On the way down we tok a break and could hear Mexican Jays calling in the distance so we decided to use our Droid I-Bird Application to see if we could call them in closer. Sure enough after a few calls from the Droid the Mexican Jays swarmed our location.

On the Bledsoe Loop we stopped at the frog ponds even though there was little chance that we would see the Chiracahua Leopard Frogs because it was still quite cool in the canyon. Chiracahua Leopard Frogs are an endangered species that can be found only in a few places here in S. Arizona.

There are several cabins of varying size and age in the canyon that for the most part are in disrepair and left to the animals to inhabit. It was illuminating to see them and the locations that were chosen to build on, mostly because of the views or proximity to the stream.

Views of the canyon walls and the magnificent trees were the highlight of the day especially the sycamores including the Arizona Sycamore just before the Bledsoe Loop that is 250 years old.

This is one of the cabins on the Grand View Loop that is home to resident creatures. I must say they have a great view from the veranda!

Wednesday, November 10, 2010

Sandhill Crane Watch Willcox Arizona 11/26/10

On our way to check up on the Sandhill Cranes we decided to stop at the Cochise Lakes which are actually reclaimed water ponds that the City of Willcox uses to water it's public golf course. I always chuckle at what passes for a lake in these parts but non the less it's always nice to be near water, any water and we had heard that this was an exceptional place to see birds.

As you will see in the these photos the wind was blowing hard and steadily and kicking up dust from the playa which is the dry lake bed that we usually hike when we come here. We decided that under these conditions we should skip walking out onto the lake bed and instead head to Kansas Settlement Road after hiking around the pond to see what wildlife this place has to offer.

Shovelers and Widgeons in the hundreds and about a dozen or so Kildeers, Horned Larks and meadow larks as well as many sparrows which were very difficult to spot until they flew away because of all the movement of the grasses from the high winds. We also saw two Northern Harriers which seem to be everywhere we go in the southern tier of Arizona along the border.

There are two blinds that have been built on the shore and the walk around the pond was longer than it looked at the beginning but even with the wind it was very pleasant.

As we headed to Kansas Settlement Road to check out the farms the wind continued to blow and sometimes blocked out the sun. Dust storms are not uncommon here in Arizona but it is unusual to have them last all day long.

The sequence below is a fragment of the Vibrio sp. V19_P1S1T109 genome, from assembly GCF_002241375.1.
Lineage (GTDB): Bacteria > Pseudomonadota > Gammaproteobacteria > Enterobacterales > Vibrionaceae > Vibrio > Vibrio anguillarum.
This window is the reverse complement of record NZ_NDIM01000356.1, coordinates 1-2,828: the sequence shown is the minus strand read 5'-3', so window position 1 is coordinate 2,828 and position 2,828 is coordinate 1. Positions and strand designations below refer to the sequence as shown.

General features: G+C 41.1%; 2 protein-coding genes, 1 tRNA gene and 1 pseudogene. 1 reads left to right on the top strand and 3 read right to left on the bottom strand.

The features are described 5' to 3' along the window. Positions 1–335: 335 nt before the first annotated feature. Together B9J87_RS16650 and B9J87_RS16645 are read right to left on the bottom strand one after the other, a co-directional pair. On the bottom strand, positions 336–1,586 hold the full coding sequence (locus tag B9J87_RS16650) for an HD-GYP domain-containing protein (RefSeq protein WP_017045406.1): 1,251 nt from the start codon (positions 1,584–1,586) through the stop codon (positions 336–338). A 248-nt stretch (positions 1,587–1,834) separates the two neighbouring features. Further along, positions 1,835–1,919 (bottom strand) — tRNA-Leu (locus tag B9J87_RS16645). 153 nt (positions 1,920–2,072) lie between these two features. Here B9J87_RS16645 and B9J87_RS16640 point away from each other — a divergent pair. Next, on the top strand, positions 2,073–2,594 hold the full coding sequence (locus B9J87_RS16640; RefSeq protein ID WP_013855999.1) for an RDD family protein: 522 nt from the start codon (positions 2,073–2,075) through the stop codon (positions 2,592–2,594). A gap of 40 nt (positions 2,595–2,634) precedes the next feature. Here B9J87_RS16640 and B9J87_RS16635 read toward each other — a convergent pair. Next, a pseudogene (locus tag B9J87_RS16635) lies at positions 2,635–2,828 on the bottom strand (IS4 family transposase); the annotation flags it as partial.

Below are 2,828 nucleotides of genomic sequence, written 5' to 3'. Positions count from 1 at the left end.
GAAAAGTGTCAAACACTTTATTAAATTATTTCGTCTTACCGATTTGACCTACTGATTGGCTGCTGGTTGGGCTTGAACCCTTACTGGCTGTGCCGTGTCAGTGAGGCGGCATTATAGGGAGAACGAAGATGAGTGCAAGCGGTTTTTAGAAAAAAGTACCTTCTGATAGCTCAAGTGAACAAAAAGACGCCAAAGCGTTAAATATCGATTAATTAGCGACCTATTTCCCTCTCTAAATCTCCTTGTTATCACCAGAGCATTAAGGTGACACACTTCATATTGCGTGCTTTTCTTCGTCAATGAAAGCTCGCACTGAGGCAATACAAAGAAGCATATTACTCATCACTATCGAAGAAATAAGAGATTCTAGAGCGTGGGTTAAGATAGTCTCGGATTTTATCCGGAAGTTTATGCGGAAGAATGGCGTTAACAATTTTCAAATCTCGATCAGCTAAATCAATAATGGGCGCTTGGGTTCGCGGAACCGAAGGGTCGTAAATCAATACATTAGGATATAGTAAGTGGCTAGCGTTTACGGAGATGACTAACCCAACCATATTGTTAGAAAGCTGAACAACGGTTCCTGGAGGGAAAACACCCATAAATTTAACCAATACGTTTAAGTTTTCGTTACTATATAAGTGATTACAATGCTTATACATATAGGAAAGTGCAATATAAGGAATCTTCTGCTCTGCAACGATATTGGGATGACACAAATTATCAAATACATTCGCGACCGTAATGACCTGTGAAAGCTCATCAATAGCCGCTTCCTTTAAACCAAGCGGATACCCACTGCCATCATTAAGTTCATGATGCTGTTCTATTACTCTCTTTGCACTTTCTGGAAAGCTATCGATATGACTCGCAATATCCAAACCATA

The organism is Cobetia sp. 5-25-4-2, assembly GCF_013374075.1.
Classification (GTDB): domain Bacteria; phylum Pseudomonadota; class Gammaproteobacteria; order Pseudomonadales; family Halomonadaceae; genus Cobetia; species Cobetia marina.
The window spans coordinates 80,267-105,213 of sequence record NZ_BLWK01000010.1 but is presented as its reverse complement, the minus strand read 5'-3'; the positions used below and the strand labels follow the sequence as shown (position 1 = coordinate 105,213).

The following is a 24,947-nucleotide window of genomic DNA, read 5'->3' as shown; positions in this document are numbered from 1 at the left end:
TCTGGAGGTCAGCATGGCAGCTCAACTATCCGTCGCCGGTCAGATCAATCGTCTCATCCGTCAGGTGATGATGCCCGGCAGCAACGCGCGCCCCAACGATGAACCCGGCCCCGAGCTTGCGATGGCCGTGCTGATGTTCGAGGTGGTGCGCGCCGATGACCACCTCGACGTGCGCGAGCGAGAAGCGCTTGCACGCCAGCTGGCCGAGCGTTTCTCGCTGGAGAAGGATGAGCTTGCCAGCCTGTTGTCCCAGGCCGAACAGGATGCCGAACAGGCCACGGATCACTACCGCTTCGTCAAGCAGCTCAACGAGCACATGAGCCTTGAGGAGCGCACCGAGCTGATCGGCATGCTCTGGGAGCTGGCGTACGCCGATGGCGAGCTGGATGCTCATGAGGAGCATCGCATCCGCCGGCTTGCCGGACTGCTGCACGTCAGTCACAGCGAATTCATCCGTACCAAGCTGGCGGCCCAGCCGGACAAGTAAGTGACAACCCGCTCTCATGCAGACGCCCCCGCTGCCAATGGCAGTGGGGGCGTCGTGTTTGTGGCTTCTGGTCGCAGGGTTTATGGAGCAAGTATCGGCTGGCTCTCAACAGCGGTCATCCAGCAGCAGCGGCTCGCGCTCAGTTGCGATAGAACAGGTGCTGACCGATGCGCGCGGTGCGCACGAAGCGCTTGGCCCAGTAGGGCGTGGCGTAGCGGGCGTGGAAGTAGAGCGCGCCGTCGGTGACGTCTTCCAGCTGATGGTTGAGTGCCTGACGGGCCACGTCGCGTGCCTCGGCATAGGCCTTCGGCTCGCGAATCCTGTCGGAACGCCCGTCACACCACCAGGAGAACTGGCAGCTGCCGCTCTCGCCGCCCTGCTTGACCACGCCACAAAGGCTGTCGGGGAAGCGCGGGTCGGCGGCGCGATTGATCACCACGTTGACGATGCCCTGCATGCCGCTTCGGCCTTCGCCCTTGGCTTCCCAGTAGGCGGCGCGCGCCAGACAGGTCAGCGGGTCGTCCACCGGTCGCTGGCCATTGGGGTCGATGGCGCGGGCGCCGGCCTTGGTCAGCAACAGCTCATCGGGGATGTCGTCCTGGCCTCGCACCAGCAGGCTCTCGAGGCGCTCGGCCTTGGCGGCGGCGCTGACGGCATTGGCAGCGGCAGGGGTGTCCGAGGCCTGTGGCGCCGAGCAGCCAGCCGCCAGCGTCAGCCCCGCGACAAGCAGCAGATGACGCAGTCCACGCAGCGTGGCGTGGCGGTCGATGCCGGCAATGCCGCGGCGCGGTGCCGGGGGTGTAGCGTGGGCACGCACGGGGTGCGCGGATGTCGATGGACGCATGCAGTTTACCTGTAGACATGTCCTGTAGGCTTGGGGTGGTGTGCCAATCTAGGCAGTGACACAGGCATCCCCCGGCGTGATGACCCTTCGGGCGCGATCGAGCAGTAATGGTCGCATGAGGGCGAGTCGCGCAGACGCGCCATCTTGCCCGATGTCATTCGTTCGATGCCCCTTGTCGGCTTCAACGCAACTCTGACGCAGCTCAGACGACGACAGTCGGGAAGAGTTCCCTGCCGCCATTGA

We searched the farms along Kansas Settlement Road and saw no evidence of Sandhill's anywhere. Not a single crane was seen flying or feeding, they just weren't in this area. We speculated that perhaps the high winds had keep them on the ground at their roosting spots but it was unclear where they actually were.

There were lots of other birds along the road including hundreds of sparrows,black birds and dozens of hawks. Our last hope to see Sandhill Cranes was Apache Station which is owned by the local utility that has provided a viewing area that is open weekends. We headed over there and finally found what we were looking for!

Between the dust, the wind, the distance and not being very familiar with my new Canon 7D camera getting good shots was a challenge but it surely was worth trying. There were thousands of Sandhill's visible and they all seemed to be eating and riding out the wind storm. There were also untold thousands of birds that were not visible except for further up to our left as we could occasionally hear them calling.

There were a couple of Snow Geese, A couple of hawks and at least one kildeer mixed in with the Cranes and thousands of blackbirds putting on an absolutely exquisite aerial display.

Most but not all of the Blackbirds were Yellow Headed Blackbirds

We had pretty much concluded that the cranes had settled in for the night when a few birds rose up and headed in the direction of the farms or Whitewater Draw beyond. This was the beginning of an absolutely spectacular hour or more of Sandhill Cranes taking flight in various sized groups.

At first they all pretty much headed in the same direction. As time went on more and more birds took to the skies and they were now headed in multiple directions. It was quite an amazing sight to see and we stayed until the sun had set and the full moon was high in the sky.

Information on Sandhill Cranes can be found in the following places:

Saturday, November 6, 2010

Mt. Lemmon on a Clear Day

We began our trip to Mt Lemmon with the idea that we would do a little bird watching and get some foliage pictures for this blog. As it turned out there was very little bird activity and the foliage was past peak and allot of the leaves had already been shed due to a couple of days of strong winds here in the Tucson area.
That being the case it was a beautiful day in the upper 80's at the base of the mountain where it is classic Sonoran Desert and in the upper 50's at the top of the mountain where mixed conifer forest and high elevation riparian areas are prevalent.

On the way to the top of the mountain you pass through oak woodlands and ponderosa pine forest as well. The 25 mile journey is biologically comparable to the traveling from Mexico to the Canadian border.
Not only is the change in vegetation remarkable but the views are incredible. Everywhere you look there is an amazing vista or an incredible peak.

While the foliage was on the weak side it was still quite enjoyable for this former New England boy to be among deciduous trees with a splash of color.

Most of the color that was still around was on the Quaking Aspens which in full color are very impressive trees.

At the top of the mountain above 10,000 feet above sea level is the Steward Observatory and the Mt. Lemmon Sky Center that offers unique experiences in astronomy and nature. I have purchased two tickets to the Total Lunar Eclipse and Winter Solstice Event at the Sky Center on December 21st 2010 as a Christmas present to myself and Nancy.